It is an error to use the method of a String variable, or any other object variable whose value is null. When the above code is executed, it will report a null pointer exception, one of the most common runtime errors. When you see that error message, it means that you were trying to use a null — one that does not refer to any object.
On the other hand, the empty string is a perfectly good String object which just happens to contain zero characters.
Figure 2.2.6 shows a program that uses string concatenation to create some silly sentences. The programs declares a number of string variables, named s, s1, and so on, and it instantiates a String object for each variable to refer to. It then prints out a top-five list using the concatenation operator to combine strings. Can you figure out what it prints without running it?
public class StringPuns {
	public static void main(String args[]) {
		String s = new String("string");
		String s1 = s.concat(" puns.");
		System.out.println("Here are the top 5 " + s1);
		String s2 = "5. Hey baby, wanna ";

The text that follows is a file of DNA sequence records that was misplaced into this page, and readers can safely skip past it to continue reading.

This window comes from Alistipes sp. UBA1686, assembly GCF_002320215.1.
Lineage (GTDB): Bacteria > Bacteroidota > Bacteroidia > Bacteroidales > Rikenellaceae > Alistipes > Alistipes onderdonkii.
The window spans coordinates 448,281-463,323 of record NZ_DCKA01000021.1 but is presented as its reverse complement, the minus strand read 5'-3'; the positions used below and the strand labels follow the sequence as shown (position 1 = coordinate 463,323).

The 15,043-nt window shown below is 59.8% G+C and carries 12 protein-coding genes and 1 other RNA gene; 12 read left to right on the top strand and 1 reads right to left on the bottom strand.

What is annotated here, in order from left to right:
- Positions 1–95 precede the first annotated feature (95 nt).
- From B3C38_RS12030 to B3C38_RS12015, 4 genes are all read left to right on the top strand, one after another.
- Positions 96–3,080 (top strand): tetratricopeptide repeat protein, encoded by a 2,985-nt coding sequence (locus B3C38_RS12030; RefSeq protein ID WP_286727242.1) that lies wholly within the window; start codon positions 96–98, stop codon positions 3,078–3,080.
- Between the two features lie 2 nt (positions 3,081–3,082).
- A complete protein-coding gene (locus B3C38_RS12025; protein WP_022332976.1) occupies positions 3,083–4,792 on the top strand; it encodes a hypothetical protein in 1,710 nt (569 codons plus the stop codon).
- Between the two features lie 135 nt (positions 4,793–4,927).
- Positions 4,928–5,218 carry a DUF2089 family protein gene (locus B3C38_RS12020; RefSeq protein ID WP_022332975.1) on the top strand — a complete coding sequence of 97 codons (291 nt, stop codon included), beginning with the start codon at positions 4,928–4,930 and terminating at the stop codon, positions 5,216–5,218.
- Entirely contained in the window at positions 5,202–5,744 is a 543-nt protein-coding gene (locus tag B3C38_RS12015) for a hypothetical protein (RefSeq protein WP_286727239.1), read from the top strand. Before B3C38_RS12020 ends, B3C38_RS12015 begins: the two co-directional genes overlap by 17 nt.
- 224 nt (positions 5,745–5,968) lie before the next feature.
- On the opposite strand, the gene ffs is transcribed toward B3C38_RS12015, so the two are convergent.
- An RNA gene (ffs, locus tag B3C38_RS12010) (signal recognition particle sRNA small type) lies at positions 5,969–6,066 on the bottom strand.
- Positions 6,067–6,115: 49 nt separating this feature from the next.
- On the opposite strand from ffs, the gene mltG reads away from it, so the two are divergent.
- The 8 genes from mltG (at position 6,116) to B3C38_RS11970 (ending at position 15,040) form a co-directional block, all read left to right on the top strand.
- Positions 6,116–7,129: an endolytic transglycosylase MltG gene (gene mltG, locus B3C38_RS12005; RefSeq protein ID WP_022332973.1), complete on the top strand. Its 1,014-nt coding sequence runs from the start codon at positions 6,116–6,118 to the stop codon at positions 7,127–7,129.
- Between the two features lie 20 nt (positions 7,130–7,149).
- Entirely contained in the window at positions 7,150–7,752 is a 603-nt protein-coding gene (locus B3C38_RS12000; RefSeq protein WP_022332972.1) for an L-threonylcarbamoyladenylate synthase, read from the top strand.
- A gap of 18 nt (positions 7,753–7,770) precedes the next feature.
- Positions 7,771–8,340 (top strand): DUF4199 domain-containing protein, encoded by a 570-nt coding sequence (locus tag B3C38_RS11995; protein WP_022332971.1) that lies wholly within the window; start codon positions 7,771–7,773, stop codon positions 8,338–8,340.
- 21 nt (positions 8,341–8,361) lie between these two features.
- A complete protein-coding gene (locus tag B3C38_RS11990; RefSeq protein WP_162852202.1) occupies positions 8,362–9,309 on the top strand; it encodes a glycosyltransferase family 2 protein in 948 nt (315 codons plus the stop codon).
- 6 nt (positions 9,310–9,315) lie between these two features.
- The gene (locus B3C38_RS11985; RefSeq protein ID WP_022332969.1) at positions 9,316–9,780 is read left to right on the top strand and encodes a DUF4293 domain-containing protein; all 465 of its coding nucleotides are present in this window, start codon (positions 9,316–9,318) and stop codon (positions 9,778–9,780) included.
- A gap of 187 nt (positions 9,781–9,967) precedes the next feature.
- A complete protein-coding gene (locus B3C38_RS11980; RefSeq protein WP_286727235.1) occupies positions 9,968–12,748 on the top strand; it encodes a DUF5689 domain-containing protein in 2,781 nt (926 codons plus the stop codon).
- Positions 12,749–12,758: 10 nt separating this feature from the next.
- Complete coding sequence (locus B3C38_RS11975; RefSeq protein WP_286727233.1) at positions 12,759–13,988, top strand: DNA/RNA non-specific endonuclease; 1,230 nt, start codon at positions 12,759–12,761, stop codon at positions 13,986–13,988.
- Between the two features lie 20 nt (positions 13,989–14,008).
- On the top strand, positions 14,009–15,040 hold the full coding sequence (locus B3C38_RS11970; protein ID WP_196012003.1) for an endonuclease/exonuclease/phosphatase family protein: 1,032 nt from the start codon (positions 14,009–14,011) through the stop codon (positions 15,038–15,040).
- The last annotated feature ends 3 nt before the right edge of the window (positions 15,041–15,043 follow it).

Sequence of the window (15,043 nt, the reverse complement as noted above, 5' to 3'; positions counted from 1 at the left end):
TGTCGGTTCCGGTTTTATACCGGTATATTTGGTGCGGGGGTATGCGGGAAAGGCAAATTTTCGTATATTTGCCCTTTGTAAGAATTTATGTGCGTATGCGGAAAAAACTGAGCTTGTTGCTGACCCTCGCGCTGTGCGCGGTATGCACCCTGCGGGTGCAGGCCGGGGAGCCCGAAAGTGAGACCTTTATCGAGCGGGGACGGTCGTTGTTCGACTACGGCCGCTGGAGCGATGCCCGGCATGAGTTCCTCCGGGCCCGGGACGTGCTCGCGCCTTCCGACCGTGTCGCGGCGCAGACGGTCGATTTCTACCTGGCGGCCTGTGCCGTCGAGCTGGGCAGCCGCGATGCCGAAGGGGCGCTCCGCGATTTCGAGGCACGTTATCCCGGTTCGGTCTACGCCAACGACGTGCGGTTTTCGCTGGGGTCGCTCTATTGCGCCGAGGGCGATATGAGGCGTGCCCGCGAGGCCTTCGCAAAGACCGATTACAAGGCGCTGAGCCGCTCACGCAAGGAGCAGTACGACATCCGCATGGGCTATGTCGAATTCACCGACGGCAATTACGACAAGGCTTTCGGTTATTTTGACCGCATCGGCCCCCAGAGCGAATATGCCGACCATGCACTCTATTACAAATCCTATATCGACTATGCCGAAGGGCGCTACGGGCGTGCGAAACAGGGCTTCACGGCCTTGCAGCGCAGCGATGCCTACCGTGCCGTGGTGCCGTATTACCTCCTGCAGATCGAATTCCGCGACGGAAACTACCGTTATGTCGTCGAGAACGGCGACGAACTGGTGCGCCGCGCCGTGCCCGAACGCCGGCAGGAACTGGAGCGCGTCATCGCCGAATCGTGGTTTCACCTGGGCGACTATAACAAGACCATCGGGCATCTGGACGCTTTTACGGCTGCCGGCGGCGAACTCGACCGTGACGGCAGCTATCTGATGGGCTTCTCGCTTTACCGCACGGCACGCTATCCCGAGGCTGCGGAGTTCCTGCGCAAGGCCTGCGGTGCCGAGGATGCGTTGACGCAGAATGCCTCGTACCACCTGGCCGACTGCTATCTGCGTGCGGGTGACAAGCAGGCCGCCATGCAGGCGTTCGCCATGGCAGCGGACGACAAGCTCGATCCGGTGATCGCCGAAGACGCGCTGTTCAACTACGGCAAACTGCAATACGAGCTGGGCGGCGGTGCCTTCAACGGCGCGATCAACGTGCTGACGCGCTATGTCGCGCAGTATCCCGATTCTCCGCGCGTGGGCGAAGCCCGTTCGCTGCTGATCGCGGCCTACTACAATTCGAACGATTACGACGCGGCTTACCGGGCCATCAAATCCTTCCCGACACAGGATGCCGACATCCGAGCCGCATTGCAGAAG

String s3 = s + " along with me.";
		System.out.println(s2 + s3);
		System.out.println("4. I've got the world on a " + s + ".");
		String s4 = new String("two");
		String s5 = ". You have more class than a ";
		System.out.println(s5 + s + " of pearls.");
		System.out.print("2. It is ");
		System.out.println(" that I am no " + s + " bean.");
		String s6 = " quintet.";
		System.out.println("1. These puns form a " + s + s6);
	} // main()
} //  StringPuns class
Listing 2.2.6. A program that prints silly string puns.
Try running the program below.

Activity 2.2.2.

Run the following code. Click on the "Show Code Lens" button and then the Next button to step through the code.

Exercises Self-Study Exercises

1. Fill-In, Concatenation.
When the following Java code fragment is executed, the output would be:
String s = "ing";
System.out.println("s" + s + s + " k" + s + ".");
singing king.